Another example is around the more recent debates about internships.

In large part these debates have become higher profile because use of the word intern, especially in an unpaid context, has become more prevalent in recent years. From what I can see this seems to be for two reasons: individuals describe their volunteering as an internship because that term carries more weight with potential employers than the v-word does; organisations re-badge their volunteering opportunities as internships to attract more people as a result.

The consequence? First, by colluding with the idea that internship sounds more professional than volunteering we collude with the devaluing of volunteering, subordinating it to a lower class status below real work (i.e. paid) and internships. Second, we open up a can of worms such as that created by the recent debates on unpaid internships which - and let's not ignore this at all - risk fundamentally undermining the concepts of volunteering many of us hold so dear.

So back to microvolunteering.

As I said earlier, I really like the IVR report. There is much in there that I comment to anyone interested in the topic. But I want to add a real note of caution around the emerging trend for organisations to take what they alreday do and call it microvolunteering in order to attract people by using this sexy new word. Because if what organisation are doing is renaming something but still delivering the same unrewarding opportunity, doing little or nothing to change their actual practice in volunteer enagagement, then just as in the examples above, we risk real and potentially serious consequences. We risk deceiving people into volunteering with us, getting them all excited about our volunteer opportunities and then they get past the hype and sexy new words and find the same old things being done that never attracted them to volunteering before. That risks not only turning people of volunteering with your agency but with any orgaisation.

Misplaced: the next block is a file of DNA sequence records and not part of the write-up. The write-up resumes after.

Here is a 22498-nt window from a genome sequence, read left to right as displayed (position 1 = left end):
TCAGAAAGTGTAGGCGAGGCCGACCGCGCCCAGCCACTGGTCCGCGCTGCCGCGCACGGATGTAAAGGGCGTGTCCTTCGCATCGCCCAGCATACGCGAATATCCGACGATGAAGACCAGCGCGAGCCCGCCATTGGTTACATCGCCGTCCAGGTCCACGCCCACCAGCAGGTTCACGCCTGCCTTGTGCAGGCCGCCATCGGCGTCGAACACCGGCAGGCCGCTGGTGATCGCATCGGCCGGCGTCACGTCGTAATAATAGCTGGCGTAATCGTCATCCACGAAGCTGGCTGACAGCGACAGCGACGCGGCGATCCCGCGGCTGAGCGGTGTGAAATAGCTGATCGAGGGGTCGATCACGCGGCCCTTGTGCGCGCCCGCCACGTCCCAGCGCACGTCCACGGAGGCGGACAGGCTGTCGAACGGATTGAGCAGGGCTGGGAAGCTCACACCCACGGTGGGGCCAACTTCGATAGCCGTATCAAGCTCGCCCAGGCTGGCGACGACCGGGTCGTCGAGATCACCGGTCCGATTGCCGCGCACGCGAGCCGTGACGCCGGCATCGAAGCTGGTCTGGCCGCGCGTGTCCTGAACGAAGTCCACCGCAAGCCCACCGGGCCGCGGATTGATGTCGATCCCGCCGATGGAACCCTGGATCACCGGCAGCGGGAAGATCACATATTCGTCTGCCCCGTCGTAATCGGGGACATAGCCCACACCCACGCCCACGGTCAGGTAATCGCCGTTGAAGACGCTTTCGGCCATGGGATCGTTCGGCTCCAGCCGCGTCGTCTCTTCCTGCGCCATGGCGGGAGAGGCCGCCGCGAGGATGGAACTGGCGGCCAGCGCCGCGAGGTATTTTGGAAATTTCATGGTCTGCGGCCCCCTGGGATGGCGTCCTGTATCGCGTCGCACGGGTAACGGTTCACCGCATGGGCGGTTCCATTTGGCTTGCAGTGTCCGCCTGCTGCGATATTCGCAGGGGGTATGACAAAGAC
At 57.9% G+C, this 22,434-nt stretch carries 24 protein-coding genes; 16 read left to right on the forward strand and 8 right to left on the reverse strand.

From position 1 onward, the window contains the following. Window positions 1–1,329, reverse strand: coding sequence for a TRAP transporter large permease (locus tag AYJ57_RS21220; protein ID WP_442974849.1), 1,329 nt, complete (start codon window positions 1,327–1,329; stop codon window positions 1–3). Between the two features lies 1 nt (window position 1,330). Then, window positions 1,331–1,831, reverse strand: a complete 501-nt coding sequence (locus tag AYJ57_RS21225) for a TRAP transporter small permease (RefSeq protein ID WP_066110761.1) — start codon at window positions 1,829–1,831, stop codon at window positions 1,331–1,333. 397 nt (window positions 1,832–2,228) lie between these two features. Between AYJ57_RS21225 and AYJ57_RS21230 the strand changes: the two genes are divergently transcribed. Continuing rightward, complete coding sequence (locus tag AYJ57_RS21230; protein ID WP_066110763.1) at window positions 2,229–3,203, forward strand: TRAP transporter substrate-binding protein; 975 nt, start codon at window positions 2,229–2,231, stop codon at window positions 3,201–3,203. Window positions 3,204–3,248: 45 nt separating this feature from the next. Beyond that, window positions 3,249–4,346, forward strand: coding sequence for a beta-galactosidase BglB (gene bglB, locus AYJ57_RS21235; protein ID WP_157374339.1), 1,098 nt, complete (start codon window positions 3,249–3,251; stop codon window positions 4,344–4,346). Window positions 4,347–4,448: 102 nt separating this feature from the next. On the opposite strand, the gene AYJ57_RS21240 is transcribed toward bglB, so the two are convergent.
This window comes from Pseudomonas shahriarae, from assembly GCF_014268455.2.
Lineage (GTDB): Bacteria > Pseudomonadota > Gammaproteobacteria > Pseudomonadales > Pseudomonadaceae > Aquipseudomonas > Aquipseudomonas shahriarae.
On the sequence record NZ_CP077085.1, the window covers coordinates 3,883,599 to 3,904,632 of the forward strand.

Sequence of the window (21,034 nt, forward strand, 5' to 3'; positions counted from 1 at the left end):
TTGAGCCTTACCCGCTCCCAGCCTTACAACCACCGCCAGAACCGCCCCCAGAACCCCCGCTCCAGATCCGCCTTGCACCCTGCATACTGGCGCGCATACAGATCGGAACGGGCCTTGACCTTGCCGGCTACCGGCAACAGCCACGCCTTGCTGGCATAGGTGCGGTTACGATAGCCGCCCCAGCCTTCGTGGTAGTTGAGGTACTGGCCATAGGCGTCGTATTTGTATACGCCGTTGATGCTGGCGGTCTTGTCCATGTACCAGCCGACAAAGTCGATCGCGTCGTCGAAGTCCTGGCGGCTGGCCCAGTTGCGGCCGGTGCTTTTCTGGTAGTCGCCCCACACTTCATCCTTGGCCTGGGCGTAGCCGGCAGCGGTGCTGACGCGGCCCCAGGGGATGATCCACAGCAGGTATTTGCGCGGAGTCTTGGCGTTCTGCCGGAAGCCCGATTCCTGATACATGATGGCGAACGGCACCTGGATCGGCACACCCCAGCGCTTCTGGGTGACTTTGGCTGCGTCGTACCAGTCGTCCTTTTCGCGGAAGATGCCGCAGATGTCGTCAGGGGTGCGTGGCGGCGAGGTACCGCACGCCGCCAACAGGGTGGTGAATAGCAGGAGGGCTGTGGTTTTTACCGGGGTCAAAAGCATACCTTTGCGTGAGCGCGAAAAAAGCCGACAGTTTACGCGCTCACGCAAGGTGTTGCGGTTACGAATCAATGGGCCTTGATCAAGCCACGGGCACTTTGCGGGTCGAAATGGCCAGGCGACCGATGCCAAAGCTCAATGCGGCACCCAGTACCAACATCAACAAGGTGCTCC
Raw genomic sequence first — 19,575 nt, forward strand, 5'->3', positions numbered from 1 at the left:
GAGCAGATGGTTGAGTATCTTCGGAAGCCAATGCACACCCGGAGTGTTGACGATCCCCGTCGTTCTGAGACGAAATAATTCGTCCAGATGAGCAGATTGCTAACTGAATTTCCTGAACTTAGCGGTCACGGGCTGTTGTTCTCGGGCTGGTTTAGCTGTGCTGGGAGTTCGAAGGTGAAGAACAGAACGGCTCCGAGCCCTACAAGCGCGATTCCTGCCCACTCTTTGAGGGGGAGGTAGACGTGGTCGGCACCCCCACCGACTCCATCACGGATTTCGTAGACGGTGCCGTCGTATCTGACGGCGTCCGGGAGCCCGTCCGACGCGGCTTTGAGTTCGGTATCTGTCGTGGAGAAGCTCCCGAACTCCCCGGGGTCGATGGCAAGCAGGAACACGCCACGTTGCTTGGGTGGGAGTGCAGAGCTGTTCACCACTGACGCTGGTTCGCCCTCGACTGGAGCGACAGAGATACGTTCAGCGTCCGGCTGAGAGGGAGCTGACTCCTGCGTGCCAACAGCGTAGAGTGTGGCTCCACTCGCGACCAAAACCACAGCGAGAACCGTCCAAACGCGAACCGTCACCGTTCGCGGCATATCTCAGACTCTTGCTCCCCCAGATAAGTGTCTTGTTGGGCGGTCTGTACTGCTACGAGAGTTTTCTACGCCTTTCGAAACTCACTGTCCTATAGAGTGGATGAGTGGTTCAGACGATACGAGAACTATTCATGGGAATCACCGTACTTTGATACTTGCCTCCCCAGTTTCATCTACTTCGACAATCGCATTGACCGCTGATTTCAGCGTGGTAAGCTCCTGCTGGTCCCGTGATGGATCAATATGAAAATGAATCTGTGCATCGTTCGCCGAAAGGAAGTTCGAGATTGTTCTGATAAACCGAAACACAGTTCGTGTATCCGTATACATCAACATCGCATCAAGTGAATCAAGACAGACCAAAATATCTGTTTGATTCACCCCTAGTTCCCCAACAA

What's in a word? Potentially everything. Let's think really carefully about the words we use and the bandwagons we jump on. They may take us to places we don't want to go.


3 comments:

  1. Hello Rob,

    It was a surprise to hear about this trend called microvolunteering, because it is the complete opposite of what I do as a Volunteer Coordinator of a ministry. We believe it is a calling to serve in our Christian ministry. We don't want someone to join just to "help out." We want people who believe that they have been drawn to this ministry to serve. And we do require everyone to complete a general orientation including all the board of directors. No one is exempt. I've found that those who are responding to a sermon about helping the needy and are not prayfully considering their decision usually won't last anyway. Our work is about extending help to people in need by mobilizing local churches to transform lives and communities in the Name of Christ. It can be anything from budget mentoring and job career skills, to home furniture and appliances at a discount with in kind work if they can't afford the amount charged, and providing home repair and car repairs.